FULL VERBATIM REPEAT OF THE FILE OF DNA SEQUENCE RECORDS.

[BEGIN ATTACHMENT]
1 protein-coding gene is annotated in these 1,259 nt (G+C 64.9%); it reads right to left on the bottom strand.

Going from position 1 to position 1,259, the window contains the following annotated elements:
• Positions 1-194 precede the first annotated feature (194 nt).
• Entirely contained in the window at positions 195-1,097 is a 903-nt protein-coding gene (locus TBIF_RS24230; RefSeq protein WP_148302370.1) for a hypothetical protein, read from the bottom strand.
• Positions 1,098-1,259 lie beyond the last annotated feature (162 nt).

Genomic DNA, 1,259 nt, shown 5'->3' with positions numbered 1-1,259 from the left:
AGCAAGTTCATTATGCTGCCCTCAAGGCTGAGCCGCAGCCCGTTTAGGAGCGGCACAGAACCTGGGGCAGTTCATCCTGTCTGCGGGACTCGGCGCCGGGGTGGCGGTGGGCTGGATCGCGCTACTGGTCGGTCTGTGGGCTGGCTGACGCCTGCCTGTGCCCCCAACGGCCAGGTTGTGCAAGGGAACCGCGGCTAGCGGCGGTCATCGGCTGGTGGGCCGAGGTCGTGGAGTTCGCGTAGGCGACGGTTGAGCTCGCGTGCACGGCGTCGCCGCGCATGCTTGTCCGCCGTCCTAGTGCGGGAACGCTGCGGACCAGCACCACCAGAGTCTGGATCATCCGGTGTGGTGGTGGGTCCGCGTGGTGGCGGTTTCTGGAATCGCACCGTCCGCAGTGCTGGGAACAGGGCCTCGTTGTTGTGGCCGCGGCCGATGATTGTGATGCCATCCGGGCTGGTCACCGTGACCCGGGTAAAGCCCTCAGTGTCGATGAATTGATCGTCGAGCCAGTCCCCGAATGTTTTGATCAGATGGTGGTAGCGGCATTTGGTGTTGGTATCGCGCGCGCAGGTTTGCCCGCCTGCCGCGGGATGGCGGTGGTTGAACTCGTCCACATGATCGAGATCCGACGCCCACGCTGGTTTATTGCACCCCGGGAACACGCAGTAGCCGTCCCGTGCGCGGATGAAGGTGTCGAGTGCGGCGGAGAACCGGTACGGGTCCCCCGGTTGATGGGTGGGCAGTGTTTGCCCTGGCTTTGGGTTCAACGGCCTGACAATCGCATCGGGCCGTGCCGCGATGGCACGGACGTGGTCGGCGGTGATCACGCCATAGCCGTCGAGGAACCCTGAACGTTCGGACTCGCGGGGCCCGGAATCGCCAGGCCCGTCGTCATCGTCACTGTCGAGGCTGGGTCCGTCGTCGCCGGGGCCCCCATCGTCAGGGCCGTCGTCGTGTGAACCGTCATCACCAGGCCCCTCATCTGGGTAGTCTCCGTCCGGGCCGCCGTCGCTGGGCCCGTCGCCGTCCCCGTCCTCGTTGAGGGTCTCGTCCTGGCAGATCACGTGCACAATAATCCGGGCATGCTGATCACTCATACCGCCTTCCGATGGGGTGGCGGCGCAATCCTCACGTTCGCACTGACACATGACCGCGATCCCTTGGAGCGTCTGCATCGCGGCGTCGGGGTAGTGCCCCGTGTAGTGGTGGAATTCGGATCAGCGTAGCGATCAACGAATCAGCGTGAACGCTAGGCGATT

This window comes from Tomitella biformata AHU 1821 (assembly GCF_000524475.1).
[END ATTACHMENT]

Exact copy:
1 protein-coding gene is annotated in these 1,259 nt (G+C 64.9%); it reads right to left on the bottom strand.

Going from position 1 to position 1,259, the window contains the following annotated elements:
• Positions 1-194 precede the first annotated feature (194 nt).
• Entirely contained in the window at positions 195-1,097 is a 903-nt protein-coding gene (locus TBIF_RS24230; RefSeq protein WP_148302370.1) for a hypothetical protein, read from the bottom strand.
• Positions 1,098-1,259 lie beyond the last annotated feature (162 nt).

Genomic DNA, 1,259 nt, shown 5'->3' with positions numbered 1-1,259 from the left:
AGCAAGTTCATTATGCTGCCCTCAAGGCTGAGCCGCAGCCCGTTTAGGAGCGGCACAGAACCTGGGGCAGTTCATCCTGTCTGCGGGACTCGGCGCCGGGGTGGCGGTGGGCTGGATCGCGCTACTGGTCGGTCTGTGGGCTGGCTGACGCCTGCCTGTGCCCCCAACGGCCAGGTTGTGCAAGGGAACCGCGGCTAGCGGCGGTCATCGGCTGGTGGGCCGAGGTCGTGGAGTTCGCGTAGGCGACGGTTGAGCTCGCGTGCACGGCGTCGCCGCGCATGCTTGTCCGCCGTCCTAGTGCGGGAACGCTGCGGACCAGCACCACCAGAGTCTGGATCATCCGGTGTGGTGGTGGGTCCGCGTGGTGGCGGTTTCTGGAATCGCACCGTCCGCAGTGCTGGGAACAGGGCCTCGTTGTTGTGGCCGCGGCCGATGATTGTGATGCCATCCGGGCTGGTCACCGTGACCCGGGTAAAGCCCTCAGTGTCGATGAATTGATCGTCGAGCCAGTCCCCGAATGTTTTGATCAGATGGTGGTAGCGGCATTTGGTGTTGGTATCGCGCGCGCAGGTTTGCCCGCCTGCCGCGGGATGGCGGTGGTTGAACTCGTCCACATGATCGAGATCCGACGCCCACGCTGGTTTATTGCACCCCGGGAACACGCAGTAGCCGTCCCGTGCGCGGATGAAGGTGTCGAGTGCGGCGGAGAACCGGTACGGGTCCCCCGGTTGATGGGTGGGCAGTGTTTGCCCTGGCTTTGGGTTCAACGGCCTGACAATCGCATCGGGCCGTGCCGCGATGGCACGGACGTGGTCGGCGGTGATCACGCCATAGCCGTCGAGGAACCCTGAACGTTCGGACTCGCGGGGCCCGGAATCGCCAGGCCCGTCGTCATCGTCACTGTCGAGGCTGGGTCCGTCGTCGCCGGGGCCCCCATCGTCAGGGCCGTCGTCGTGTGAACCGTCATCACCAGGCCCCTCATCTGGGTAGTCTCCGTCCGGGCCGCCGTCGCTGGGCCCGTCGCCGTCCCCGTCCTCGTTGAGGGTCTCGTCCTGGCAGATCACGTGCACAATAATCCGGGCATGCTGATCACTCATACCGCCTTCCGATGGGGTGGCGGCGCAATCCTCACGTTCGCACTGACACATGACCGCGATCCCTTGGAGCGTCTGCATCGCGGCGTCGGGGTAGTGCCCCGTGTAGTGGTGGAATTCGGATCAGCGTAGCGATCAACGAATCAGCGTGAACGCTAGGCGATT

This window comes from Tomitella biformata AHU 1821 (assembly GCF_000524475.1).